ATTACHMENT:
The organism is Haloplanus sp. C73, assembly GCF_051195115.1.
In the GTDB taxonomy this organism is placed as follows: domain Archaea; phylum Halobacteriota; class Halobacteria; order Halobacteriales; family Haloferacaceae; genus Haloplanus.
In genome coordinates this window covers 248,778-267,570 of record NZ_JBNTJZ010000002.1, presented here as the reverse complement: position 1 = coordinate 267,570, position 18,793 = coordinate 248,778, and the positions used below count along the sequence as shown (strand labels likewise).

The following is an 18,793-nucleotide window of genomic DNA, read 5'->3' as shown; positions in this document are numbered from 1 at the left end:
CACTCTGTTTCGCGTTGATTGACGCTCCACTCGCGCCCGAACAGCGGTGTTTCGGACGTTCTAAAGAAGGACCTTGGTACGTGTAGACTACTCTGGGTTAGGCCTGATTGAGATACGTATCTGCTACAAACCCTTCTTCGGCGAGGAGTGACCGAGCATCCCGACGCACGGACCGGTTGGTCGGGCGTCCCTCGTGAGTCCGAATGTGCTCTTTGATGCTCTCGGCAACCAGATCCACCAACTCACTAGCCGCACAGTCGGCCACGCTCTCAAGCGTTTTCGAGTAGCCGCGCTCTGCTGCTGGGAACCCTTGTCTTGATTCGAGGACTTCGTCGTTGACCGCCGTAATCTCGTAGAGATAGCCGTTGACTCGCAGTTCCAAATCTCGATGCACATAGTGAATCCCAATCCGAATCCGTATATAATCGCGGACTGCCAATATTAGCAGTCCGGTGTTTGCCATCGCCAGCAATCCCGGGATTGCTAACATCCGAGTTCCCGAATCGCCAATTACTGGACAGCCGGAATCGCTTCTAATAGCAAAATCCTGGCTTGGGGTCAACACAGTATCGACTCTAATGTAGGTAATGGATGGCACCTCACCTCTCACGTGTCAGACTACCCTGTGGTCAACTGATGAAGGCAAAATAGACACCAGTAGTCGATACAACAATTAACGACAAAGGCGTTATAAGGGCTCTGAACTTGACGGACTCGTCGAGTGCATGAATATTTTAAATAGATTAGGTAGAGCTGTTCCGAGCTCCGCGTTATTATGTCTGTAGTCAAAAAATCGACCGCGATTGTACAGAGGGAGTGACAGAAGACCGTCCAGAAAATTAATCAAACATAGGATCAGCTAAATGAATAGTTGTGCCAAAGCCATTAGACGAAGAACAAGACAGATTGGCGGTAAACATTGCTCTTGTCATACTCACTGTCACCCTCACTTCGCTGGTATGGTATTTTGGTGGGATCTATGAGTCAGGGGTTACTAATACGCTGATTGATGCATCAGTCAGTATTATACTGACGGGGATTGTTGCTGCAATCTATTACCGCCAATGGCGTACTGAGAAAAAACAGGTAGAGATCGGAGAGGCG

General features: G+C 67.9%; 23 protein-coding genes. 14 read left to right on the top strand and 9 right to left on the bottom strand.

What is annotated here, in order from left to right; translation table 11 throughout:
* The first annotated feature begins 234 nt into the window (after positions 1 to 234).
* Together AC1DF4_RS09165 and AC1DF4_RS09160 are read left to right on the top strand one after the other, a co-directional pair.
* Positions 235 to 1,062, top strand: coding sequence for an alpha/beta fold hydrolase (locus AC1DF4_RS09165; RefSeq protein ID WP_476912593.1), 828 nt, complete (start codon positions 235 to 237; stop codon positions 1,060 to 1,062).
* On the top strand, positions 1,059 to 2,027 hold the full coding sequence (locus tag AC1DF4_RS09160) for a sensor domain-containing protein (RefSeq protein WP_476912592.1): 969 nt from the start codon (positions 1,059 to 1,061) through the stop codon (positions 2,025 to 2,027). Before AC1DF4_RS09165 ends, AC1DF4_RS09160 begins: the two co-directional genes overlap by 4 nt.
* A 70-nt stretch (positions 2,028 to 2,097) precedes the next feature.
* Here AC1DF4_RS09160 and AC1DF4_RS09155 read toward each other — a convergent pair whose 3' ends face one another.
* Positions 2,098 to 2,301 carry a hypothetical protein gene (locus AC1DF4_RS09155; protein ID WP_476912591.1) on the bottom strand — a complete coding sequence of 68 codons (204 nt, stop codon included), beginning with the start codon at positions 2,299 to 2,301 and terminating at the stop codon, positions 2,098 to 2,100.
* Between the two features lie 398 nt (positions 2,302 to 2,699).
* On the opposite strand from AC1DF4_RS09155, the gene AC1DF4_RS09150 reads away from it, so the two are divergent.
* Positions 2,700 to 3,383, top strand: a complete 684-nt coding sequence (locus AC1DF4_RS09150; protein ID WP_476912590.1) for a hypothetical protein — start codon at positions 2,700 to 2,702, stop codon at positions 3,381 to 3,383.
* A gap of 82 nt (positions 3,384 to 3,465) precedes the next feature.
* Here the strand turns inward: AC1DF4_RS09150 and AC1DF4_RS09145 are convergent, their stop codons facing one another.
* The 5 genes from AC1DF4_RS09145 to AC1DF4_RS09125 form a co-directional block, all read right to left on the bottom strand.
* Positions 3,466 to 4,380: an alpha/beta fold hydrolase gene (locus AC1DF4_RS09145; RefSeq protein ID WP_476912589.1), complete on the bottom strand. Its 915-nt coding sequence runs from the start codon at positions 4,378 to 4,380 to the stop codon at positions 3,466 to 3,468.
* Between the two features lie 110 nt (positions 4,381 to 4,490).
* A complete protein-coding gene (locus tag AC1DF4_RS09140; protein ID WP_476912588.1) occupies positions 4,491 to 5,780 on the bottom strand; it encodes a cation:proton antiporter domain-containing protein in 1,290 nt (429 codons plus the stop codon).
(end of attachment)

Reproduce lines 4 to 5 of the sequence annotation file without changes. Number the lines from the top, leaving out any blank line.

The following is an 18,793-nucleotide window of genomic DNA, read 5'->3' as shown; positions in this document are numbered from 1 at the left end:
CACTCTGTTTCGCGTTGATTGACGCTCCACTCGCGCCCGAACAGCGGTGTTTCGGACGTTCTAAAGAAGGACCTTGGTACGTGTAGACTACTCTGGGTTAGGCCTGATTGAGATACGTATCTGCTACAAACCCTTCTTCGGCGAGGAGTGACCGAGCATCCCGACGCACGGACCGGTTGGTCGGGCGTCCCTCGTGAGTCCGAATGTGCTCTTTGATGCTCTCGGCAACCAGATCCACCAACTCACTAGCCGCACAGTCGGCCACGCTCTCAAGCGTTTTCGAGTAGCCGCGCTCTGCTGCTGGGAACCCTTGTCTTGATTCGAGGACTTCGTCGTTGACCGCCGTAATCTCGTAGAGATAGCCGTTGACTCGCAGTTCCAAATCTCGATGCACATAGTGAATCCCAATCCGAATCCGTATATAATCGCGGACTGCCAATATTAGCAGTCCGGTGTTTGCCATCGCCAGCAATCCCGGGATTGCTAACATCCGAGTTCCCGAATCGCCAATTACTGGACAGCCGGAATCGCTTCTAATAGCAAAATCCTGGCTTGGGGTCAACACAGTATCGACTCTAATGTAGGTAATGGATGGCACCTCACCTCTCACGTGTCAGACTACCCTGTGGTCAACTGATGAAGGCAAAATAGACACCAGTAGTCGATACAACAATTAACGACAAAGGCGTTATAAGGGCTCTGAACTTGACGGACTCGTCGAGTGCATGAATATTTTAAATAGATTAGGTAGAGCTGTTCCGAGCTCCGCGTTATTATGTCTGTAGTCAAAAAATCGACCGCGATTGTACAGAGGGAGTGACAGAAGACCGTCCAGAAAATTAATCAAACATAGGATCAGCTAAATGAATAGTTGTGCCAAAGCCATTAGACGAAGAACAAGACAGATTGGCGGTAAACATTGCTCTTGTCATACTCACTGTCACCCTCACTTCGCTGGTATGGTATTTTGGTGGGATCTATGAGTCAGGGGTTACTAATACGCTGATTGATGCATCAGTCAGTATTATACTGACGGGGATTGTTGCTGCAATCTATTACCGCCAATGGCGTACTGAGAAAAAACAGGTAGAGATCGGAGAGGCG